They’re Guy Ritchie’s laurels and he’s going to rest on them if he well pleases

Ritchie’s mid-life crisis gangster movie is smug but not without its strengths.

The new Guy Ritchie movie solidifies a theory that I’ve had for some time: that the mid-to-late-’90s were the worst times to burst out as an artist. It’s not only because the trends at the time were terrible, though some were. It’s not because it was the end of monoculture, when meteoric success was going to be impossible to replicate after the subsequent splintering of culture. It’s because, for whatever confluence of reasons, audiences are seemingly incapable of accepting artistic output that’s even slightly different.

Oh, sure. People might accept a Tusk from you, but what they really want is Jay and Silent Bob Reboot, regardless of whether you want to (or should) put in the effort to produce such a thing. And Guy Ritchie, like Kevin Smith, is rather ill-served by being asked to do the same shit he did 20 years ago.

Granted, it’s not like Guy Richie is washed up. He’s worked consistently since his debut in 1998, almost always upping the ante until the logical endpoint of making a clunky, anonymous Disney movie. But he hasn’t made a movie about fast-talking gangsters in extravagant suits calling each other cunts in 12 years. I don’t even know that his new film, The Gentlemen, exists solely because the people demanded it. For all I know, Ritchie has been itching to get back to his roots. But The Gentlemen was made for the same nebulous reasons that the Rolling Stones still squeeze out a record every eight years. It’s less bad than it is peculiarly familiar and pointless, a pure exercise in skilled stylistic repetition.

Mickey Pearson (Matthew McConaughey) is an American ex-pat (and Rhodes scholar) who has built a vast marijuana empire in Britain. He has decided to retire and sell his empire to fey billionaire Matthew Berger (Jeremy Strong), a transaction that becomes unnecessarily complicated due to the involvement of Dry Eye (Henry Golding), a gangster underling working for a major Chinese crime boss. Dry Eye also has his eye on the prize, which creates some level of hostility between the two parties. And that is intensified by the arrival of a bunch of hoodlums led by Coach (Colin Farrell), a short-tempered, fast-talking Irish boxing coach who insists he’s trying to stay out of trouble but whose actions suggest the opposite.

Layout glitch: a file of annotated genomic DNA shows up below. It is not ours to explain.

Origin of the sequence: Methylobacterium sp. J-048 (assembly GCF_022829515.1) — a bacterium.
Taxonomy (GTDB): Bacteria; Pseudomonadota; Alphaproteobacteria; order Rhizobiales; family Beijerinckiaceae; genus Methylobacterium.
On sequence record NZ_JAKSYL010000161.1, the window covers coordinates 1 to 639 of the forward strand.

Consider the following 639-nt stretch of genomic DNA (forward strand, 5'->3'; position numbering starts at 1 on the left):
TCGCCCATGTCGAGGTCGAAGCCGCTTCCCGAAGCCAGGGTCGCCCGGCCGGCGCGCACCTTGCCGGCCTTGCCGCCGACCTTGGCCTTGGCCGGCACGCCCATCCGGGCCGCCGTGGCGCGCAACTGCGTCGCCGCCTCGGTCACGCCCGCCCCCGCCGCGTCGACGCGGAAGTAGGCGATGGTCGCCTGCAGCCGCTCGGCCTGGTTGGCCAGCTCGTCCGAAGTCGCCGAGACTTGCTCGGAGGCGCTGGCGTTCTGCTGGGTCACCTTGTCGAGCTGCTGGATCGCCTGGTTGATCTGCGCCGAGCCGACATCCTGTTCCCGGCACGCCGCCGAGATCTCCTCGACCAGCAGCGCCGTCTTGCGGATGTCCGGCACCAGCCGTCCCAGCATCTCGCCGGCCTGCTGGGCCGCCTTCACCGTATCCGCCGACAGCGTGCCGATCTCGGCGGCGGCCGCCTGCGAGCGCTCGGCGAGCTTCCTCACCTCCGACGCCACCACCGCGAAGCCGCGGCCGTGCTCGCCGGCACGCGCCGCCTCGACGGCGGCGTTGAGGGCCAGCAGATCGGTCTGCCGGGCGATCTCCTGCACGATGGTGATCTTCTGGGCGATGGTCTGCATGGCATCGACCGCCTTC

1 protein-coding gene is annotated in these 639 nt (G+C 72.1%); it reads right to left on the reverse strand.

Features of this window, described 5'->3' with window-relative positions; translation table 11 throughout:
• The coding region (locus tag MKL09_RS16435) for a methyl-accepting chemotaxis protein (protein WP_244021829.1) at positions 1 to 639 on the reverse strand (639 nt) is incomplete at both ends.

If Ritchie has learned anything in the dozen years since the mostly forgettable Rocknrolla, it’s that Martin McDonagh could have easily knocked him off his pedestal if he chose to. That’s why Ritchie both doubles down on the Farrell (who steals the movie) and meta-narrative horseshit (which does not). The latter comes in the form of Ferguson (Hugh Grant), a muckracking journalist for a shitty tabloid who shows up at the home of Pearson’s right-hand man (Charlie Hunnam) with a nearly endless amount of exposition to unpack. Most of it is also contained in a screenplay that he’s threatening to release unless someone hands over some money.